For all of us have it in our choice to do everything that a good man would desire to do; and are restrained from nothing, but what would be pernicious either to ourselves or our fellow-citizens."
Note that the methods of redress are listed with the last first in the early part of this passage. The first redress should be obtained by petitioning the courts, then Parliament (including a Baron's Committee, more below) and only then arms and “the God of Battles” will decide.
In late 1998 and early 1999 the MCS supported Mike Burke in raising a test case on constitutional law, an application for judicial review and appeal on the right to keep and bear arms (RKBA) issue (Secretary of State for the Home Department Ex Parte Michael James Burke).
Three Judges of the Court of Appeal, in abnegation of their oaths of office and in the face of overwhelming legal arguments to the contrary, made this declaration in their judgement:
"Mr. Burke then takes a third point. He says that the Secretary of State has wrongly fettered his discretion, in that he is refusing all who wish to carry arms for their personal protection. However, as the letter of 2nd October makes clear, he does make exceptions where there is a need from the nature of their trade, profession, occupation or business, but those exceptions are subject to his present policy, namely that authority shall not be granted to those who need them for personal protection purposes. That is a policy which the Secretary of State is entitled to have. There is nothing improper in him having it. It does not assist Mr. Burke . Therefore, this application must be refused....".
This placed "policy" above the law.
By this time the government of the day was threatening to sign the UK up to the Nice Treaty. The MCS made a policy decision that the RKBA was a small part of the constitution and would not be their main focus. As a result of this, the MCS petitioned all MP's and members of the House of Lords not to support any Act giving effect to the Nice Treaty. Only a handful replied and the government got its way without any serious opposition.
As a result of this and the infringement of the Hereditary Peers right to sit in the House of Lords in late 1999 a “Baron's Committee” was convened per Chapter 61 of Magna Carta. The Peers have a personal right of audience with the Sovereign. This is intended to avoid the problem of "evil counsellors" keeping the Sovereign in ignorance of the peoples grievances.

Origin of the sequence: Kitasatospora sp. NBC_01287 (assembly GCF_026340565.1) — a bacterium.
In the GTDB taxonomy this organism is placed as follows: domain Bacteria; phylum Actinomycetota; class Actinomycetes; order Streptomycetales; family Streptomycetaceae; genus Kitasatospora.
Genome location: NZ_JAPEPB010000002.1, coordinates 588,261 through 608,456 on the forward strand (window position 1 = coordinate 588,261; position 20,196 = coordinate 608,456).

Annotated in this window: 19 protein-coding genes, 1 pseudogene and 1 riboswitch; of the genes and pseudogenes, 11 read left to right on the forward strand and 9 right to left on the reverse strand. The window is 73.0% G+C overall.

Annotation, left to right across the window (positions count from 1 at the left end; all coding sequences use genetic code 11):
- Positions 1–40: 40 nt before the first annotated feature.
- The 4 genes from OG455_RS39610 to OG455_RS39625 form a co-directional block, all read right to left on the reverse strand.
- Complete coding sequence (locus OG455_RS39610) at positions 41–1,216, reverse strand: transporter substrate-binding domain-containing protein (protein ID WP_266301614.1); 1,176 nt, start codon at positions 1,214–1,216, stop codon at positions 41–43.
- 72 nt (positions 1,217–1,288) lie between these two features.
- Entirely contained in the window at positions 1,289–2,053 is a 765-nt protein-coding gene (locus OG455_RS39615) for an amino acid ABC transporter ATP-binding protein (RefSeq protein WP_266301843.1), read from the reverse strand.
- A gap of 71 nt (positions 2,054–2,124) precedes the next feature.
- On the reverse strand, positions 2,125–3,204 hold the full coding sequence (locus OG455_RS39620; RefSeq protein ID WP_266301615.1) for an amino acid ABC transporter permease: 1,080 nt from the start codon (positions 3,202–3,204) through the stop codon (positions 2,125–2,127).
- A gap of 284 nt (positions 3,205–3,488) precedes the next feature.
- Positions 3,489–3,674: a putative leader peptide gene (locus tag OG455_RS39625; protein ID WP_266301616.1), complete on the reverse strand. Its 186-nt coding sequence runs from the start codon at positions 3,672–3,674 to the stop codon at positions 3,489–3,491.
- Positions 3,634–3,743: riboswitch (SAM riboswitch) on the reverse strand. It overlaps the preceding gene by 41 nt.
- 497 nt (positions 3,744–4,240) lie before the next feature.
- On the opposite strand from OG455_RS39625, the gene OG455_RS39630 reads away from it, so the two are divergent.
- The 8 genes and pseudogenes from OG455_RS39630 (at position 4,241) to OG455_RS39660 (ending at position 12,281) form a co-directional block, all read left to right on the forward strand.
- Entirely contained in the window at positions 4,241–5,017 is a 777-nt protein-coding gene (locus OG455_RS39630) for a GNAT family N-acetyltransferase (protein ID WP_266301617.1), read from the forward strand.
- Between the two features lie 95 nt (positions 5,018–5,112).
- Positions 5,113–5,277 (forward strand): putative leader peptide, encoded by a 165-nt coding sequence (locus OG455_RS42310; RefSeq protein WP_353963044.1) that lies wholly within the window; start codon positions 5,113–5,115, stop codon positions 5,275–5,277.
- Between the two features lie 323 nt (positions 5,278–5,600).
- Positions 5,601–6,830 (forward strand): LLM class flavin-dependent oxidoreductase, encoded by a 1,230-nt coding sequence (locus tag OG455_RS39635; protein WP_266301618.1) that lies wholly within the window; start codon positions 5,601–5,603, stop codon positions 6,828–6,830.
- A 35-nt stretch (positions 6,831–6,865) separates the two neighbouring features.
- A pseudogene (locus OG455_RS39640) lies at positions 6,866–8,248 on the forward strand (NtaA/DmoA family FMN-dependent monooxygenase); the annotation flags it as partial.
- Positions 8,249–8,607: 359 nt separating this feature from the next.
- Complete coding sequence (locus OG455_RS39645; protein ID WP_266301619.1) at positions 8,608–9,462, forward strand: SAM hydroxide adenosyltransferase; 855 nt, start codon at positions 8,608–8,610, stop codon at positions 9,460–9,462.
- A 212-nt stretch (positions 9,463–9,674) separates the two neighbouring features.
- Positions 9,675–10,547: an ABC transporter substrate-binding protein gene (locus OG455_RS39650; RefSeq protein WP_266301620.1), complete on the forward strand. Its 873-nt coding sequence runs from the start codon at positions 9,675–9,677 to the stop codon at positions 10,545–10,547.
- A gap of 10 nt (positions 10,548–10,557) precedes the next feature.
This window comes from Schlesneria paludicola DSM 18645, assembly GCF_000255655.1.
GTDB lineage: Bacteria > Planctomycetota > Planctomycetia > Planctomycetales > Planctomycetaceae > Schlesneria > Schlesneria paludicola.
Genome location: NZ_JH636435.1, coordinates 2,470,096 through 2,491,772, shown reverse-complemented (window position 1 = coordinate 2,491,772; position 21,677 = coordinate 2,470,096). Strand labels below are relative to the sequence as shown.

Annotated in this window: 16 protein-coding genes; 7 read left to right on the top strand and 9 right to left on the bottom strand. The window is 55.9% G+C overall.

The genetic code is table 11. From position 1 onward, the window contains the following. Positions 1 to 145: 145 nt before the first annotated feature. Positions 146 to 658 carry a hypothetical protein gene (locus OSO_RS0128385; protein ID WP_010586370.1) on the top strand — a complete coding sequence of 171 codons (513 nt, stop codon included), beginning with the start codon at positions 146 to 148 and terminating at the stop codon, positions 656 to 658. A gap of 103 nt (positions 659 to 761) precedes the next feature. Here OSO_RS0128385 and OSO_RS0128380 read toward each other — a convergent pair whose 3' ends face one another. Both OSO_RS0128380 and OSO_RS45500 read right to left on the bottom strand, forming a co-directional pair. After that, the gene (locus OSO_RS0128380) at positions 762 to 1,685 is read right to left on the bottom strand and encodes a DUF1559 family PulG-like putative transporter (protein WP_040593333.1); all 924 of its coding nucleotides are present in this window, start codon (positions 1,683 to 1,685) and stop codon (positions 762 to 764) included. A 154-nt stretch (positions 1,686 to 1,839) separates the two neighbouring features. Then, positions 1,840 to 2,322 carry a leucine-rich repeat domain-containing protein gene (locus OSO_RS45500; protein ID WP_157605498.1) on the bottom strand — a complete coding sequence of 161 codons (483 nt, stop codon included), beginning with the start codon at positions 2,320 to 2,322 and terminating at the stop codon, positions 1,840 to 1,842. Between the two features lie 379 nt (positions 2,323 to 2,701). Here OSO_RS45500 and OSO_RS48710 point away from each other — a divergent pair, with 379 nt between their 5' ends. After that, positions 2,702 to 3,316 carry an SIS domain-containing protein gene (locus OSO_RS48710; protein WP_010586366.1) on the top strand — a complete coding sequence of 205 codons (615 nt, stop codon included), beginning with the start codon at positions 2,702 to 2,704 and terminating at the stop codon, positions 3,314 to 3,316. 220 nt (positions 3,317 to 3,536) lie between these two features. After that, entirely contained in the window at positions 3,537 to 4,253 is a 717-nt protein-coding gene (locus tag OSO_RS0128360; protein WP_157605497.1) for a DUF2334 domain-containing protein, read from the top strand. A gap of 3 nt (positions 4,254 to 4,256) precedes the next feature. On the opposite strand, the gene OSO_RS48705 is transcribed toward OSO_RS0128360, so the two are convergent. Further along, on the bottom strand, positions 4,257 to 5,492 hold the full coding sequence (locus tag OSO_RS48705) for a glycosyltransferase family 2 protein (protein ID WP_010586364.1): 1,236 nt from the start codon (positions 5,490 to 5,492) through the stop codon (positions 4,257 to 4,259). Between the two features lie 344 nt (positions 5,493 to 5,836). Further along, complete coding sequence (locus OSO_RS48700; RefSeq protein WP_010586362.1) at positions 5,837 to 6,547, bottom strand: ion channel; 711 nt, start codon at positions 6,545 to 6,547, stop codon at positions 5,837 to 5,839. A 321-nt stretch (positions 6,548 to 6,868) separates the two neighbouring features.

Chapter 61 specifies the procedure for the "Barons Committee" to follow on receipt of a valid grievance.
61.Since, moveover, for God and the amendment of our kingdom and for the better allaying of the quarrel that has arisen between us and our barons, we have granted all these concessions, desirous that they should enjoy them in complete and firm endurance forever, we give and grant to them the underwritten security, namely, that the barons choose five and twenty barons of the kingdom, whomsoever they will, who shall be bound with all their might, to observe and hold, and cause to be observed, the peace and liberties we have granted and confirmed to them by this our present Charter, so that if we, or our justiciar, or our bailiffs or any one of our officers, shall in anything be at fault towards anyone, or shall have broken any one of the articles of this peace or of this security, and the offense be notified to four barons of the foresaid five and twenty, the said four barons shall repair to us (or our justiciar, if we are out of the realm) and, laying the transgression before us, petition to have that transgression redressed without delay. And if we shall not have corrected the transgression (or, in the event of our being out of the realm, if our justiciar shall not have corrected it) within forty days, reckoning from the time it has been intimated to us (or to our justiciar, if we should be out of the realm), the four barons aforesaid shall refer that matter to the rest of the five and twenty barons, and those five and twenty barons shall, together with the community of the whole realm, distrain and distress us in all possible ways, namely, by seizing our castles, lands, possessions, and in any other way they can, until redress has been obtained as they deem fit, saving harmless our own person, and the persons of our queen and children; and when redress has been obtained, they shall resume their old relations towards us. And let whoever in the country desires it, swear to obey the orders of the said five and twenty barons for the execution of all the aforesaid matters, and along with them, to molest us to the utmost of his power; and we publicly and freely grant leave to everyone who wishes to swear, and we shall never forbid anyone to swear. All those, moveover, in the land who of themselves and of their own accord are unwilling to swear to the twenty five to help them in constraining and molesting us, we shall by our command compel the same to swear to the effect foresaid. And if any one of the five and twenty barons shall have died or departed from the land, or be incapacitated in any other manner which would prevent the foresaid provisions being carried out, those of the said twenty five barons who are left shall choose another in his place according to their own judgment, and he shall be sworn in the same way as the others. Further, in all matters, the execution of which is entrusted,to these twenty five barons, if perchance these twenty five are present and disagree about anything, or if some of them, after being summoned, are unwilling or unable to be present, that which the majority of those present ordain or command shall be held as fixed and established, exactly as if the whole twenty five had concurred in this; and the said twenty five shall swear that they will faithfully observe all that is aforesaid, and cause it to be observed with all their might. And we shall procure nothing from anyone, directly or indirectly, whereby any part of these concessions and liberties might be revoked or diminished; and if any such things has been procured, let it be void and null, and we shall never use it personally or by another. ….”.